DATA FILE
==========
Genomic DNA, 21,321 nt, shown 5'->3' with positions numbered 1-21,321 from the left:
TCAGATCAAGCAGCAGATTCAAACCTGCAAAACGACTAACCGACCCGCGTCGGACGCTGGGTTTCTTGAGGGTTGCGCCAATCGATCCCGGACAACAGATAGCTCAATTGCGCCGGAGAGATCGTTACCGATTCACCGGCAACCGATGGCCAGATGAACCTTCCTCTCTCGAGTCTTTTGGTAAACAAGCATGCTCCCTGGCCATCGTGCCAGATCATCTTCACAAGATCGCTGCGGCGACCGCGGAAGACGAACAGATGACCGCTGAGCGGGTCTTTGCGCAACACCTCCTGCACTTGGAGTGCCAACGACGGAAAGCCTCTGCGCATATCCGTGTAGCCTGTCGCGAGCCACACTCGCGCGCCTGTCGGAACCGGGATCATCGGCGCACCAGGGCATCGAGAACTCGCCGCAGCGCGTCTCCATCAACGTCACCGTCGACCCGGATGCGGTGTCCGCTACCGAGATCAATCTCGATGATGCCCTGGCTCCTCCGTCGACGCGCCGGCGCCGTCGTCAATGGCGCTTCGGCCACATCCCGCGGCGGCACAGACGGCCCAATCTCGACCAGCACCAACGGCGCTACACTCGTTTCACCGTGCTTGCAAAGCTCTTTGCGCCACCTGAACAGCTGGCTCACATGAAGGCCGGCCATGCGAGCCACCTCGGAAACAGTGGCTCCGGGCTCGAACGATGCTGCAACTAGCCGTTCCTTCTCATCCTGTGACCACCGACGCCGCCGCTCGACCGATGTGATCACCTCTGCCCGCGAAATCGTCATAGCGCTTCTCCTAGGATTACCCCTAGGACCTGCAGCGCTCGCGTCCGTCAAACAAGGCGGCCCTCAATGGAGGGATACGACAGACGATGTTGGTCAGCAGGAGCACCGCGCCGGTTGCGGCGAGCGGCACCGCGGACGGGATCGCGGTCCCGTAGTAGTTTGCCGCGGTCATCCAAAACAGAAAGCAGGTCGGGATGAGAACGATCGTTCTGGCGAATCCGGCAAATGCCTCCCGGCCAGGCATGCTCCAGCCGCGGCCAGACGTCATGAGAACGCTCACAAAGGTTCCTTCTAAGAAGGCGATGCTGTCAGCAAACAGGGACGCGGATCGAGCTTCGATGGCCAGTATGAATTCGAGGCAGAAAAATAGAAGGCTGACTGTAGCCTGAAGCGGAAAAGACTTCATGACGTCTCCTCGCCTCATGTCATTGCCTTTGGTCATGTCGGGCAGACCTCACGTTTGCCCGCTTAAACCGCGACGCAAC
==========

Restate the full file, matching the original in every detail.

Genomic DNA, 21,321 nt, shown 5'->3' with positions numbered 1-21,321 from the left:
TCAGATCAAGCAGCAGATTCAAACCTGCAAAACGACTAACCGACCCGCGTCGGACGCTGGGTTTCTTGAGGGTTGCGCCAATCGATCCCGGACAACAGATAGCTCAATTGCGCCGGAGAGATCGTTACCGATTCACCGGCAACCGATGGCCAGATGAACCTTCCTCTCTCGAGTCTTTTGGTAAACAAGCATGCTCCCTGGCCATCGTGCCAGATCATCTTCACAAGATCGCTGCGGCGACCGCGGAAGACGAACAGATGACCGCTGAGCGGGTCTTTGCGCAACACCTCCTGCACTTGGAGTGCCAACGACGGAAAGCCTCTGCGCATATCCGTGTAGCCTGTCGCGAGCCACACTCGCGCGCCTGTCGGAACCGGGATCATCGGCGCACCAGGGCATCGAGAACTCGCCGCAGCGCGTCTCCATCAACGTCACCGTCGACCCGGATGCGGTGTCCGCTACCGAGATCAATCTCGATGATGCCCTGGCTCCTCCGTCGACGCGCCGGCGCCGTCGTCAATGGCGCTTCGGCCACATCCCGCGGCGGCACAGACGGCCCAATCTCGACCAGCACCAACGGCGCTACACTCGTTTCACCGTGCTTGCAAAGCTCTTTGCGCCACCTGAACAGCTGGCTCACATGAAGGCCGGCCATGCGAGCCACCTCGGAAACAGTGGCTCCGGGCTCGAACGATGCTGCAACTAGCCGTTCCTTCTCATCCTGTGACCACCGACGCCGCCGCTCGACCGATGTGATCACCTCTGCCCGCGAAATCGTCATAGCGCTTCTCCTAGGATTACCCCTAGGACCTGCAGCGCTCGCGTCCGTCAAACAAGGCGGCCCTCAATGGAGGGATACGACAGACGATGTTGGTCAGCAGGAGCACCGCGCCGGTTGCGGCGAGCGGCACCGCGGACGGGATCGCGGTCCCGTAGTAGTTTGCCGCGGTCATCCAAAACAGAAAGCAGGTCGGGATGAGAACGATCGTTCTGGCGAATCCGGCAAATGCCTCCCGGCCAGGCATGCTCCAGCCGCGGCCAGACGTCATGAGAACGCTCACAAAGGTTCCTTCTAAGAAGGCGATGCTGTCAGCAAACAGGGACGCGGATCGAGCTTCGATGGCCAGTATGAATTCGAGGCAGAAAAATAGAAGGCTGACTGTAGCCTGAAGCGGAAAAGACTTCATGACGTCTCCTCGCCTCATGTCATTGCCTTTGGTCATGTCGGGCAGACCTCACGTTTGCCCGCTTAAACCGCGACGCAAC